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Old 04-07-2021, 10:13 AM   #1
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Hi everyone. I am Vincent. My wife and I love to go camp and we decided to upgrade from a ground tent to a travel trailer.
I have been doing some research and looking at trailers, particularly R Pod 192 and NO BO 19.2.

However, first I need to decide on a tow car. My daily driver broke recently so it is a perfect opportunity to get something that can easily tow a travel trailer.

So, I am going to need your advice. I need a comfortable SUV or pick up truck that gets good mileage (I commute to work in Queens, NY) and can easily tow a travel trailer like R Pod 192/UVW 3379.

What are your recommendations?
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Old 04-07-2021, 11:51 AM   #2
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Welcome from Wisconsin.
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Old 04-07-2021, 12:14 PM   #3
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Welcome and best of luck!

Just a couple of observations on my part. I am sure you will get better advice soon.

Most SUVs and Pick Up Trucks do not compute when it comes to "good mileage". Especially commuting in NYC. Been there done that.

I would recommend you definitely pick your trailer first, then buy the appropriate Tow Vehicle. Keeping in mind that if you begin to love the RV Camping world you may want to upgrade your trailer soon. Then you are needing a bigger TV. We upgraded after 2 years.

From personal experience. Dinette seating is not conducive to anything but eating. If you have no where else to sit in your trailer. You will tire of it easily.

Again Best of Luck and have fun!
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Old 04-07-2021, 12:16 PM   #4
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Welcome from SoCal!
You are going to want a pickup. Not only will it be safer than an SUV when towing but it will give you room to grow in trailer size (inevitable.)

Staart your truck search by looking at a Ford F150 but make sure ut has the towing package and a high payload number. The payload sticker is the 1st thing you should look at whether looking at new or used vehicles.
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Old 04-07-2021, 12:30 PM   #5
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Most SUVs and Pick Up Trucks do not compute when it comes to "good mileage". Especially commuting in NYC. Been there done that.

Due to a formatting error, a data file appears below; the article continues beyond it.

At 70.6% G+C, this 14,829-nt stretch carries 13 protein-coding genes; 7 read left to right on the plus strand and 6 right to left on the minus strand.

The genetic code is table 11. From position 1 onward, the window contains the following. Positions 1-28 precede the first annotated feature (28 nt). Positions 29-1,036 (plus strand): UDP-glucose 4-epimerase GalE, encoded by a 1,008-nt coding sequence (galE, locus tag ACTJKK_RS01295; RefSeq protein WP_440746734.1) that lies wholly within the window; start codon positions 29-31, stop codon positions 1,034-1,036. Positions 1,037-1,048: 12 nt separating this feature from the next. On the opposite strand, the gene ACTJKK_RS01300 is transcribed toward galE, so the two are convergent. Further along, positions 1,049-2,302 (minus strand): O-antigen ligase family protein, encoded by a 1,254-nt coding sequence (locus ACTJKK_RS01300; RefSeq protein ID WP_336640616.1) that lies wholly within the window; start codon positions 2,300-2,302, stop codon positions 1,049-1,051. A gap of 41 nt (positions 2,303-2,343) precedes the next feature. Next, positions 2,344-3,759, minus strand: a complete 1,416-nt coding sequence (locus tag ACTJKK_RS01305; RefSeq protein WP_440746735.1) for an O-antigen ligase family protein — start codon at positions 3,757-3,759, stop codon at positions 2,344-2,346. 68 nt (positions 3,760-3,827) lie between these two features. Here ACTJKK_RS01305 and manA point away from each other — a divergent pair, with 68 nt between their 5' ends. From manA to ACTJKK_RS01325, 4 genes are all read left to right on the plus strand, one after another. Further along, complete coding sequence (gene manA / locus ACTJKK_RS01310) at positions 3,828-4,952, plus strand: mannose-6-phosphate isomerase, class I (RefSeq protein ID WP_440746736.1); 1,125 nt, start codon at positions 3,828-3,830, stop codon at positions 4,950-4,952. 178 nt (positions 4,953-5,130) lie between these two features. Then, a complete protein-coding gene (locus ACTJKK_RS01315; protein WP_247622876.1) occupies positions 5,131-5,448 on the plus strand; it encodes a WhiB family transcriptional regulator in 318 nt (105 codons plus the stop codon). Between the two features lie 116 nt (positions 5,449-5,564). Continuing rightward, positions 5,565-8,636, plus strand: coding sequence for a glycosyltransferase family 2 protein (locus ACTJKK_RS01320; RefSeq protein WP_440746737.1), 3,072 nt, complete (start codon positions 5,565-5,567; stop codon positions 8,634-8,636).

This is so true.
And PLEASE don't make the #1 newbie mistake by using fictional dry weights. They are fantasy numbers.
The minimum tow vehicle would be a Tacoma truck. Loaded tongue weights will easily be over 500lbs and closer to 600lbs. That eliminates mid-sized SUVs, like the Explorer, which has a hitch max of 500lbs.
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Old 04-08-2021, 06:37 AM   #6
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Welcome to the forum and good luck on your search for a camper. Later RJD
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Old 04-08-2021, 07:12 AM   #7
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Welcome and best of luck!



From personal experience. Dinette seating is not conducive to anything but eating. If you have no where else to sit in your trailer. You will tire of it easily.

Again Best of Luck and have fun!
Are you referring to RP 192 with dinette seating and a north-south murphy bed? I sort of assumed that in these small travel trailers the dinette seating might be the only seating inside the trailer. However, RP 192 has a murphy bed that converts to a sofa.
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Old 04-08-2021, 09:29 AM   #8
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Are you referring to RP 192 with dinette seating and a north-south murphy bed? I sort of assumed that in these small travel trailers the dinette seating might be the only seating inside the trailer. However, RP 192 has a murphy bed that converts to a sofa.
No, just a general statement. The other consideration is TV placement. If it's not directly across from your seating, it gets uncomfortable. Of course if TV watching is not important. Cancel that :-)

Have fun
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Old 04-09-2021, 10:27 PM   #9
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Welcome from Baja Arizona!

When we bought our '99 Coleman Nevada popup back in 2012, we pulled it with a V6 Nissan Pathfinder. While the weight of the trailer (about 2100 pounds listed dry weight) was within the manufacturer's tow rating for the vehicle, there were way too many hills where that Pathfinder was kind of, "I think I can, I think I can," all the way up the grade. We eventually upgraded to a V8 Toyota Sequoia. Not only does the Sequoia have over a 6000 pound tow rating, it has the auto-leveling rear suspension. We chose our new Wolf Pup to stay well below the rating on the Sequoia, and so far, it feels pretty good pulling the heavier hard-side trailer.

As said above, take the weight ratings, and give yourself some margin for slack. The closer you get to the rating on your tow vehicle with the weight of the trailer, the more likely you are to encounter problems.
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Old 04-10-2021, 06:33 AM   #10
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I have a Durango hemi with a 7200 tow limit, towing a Clipper 17Bh.
Itís a great vehicle for towing and for city driving but mileage definitely isnít as good as something less powerful.
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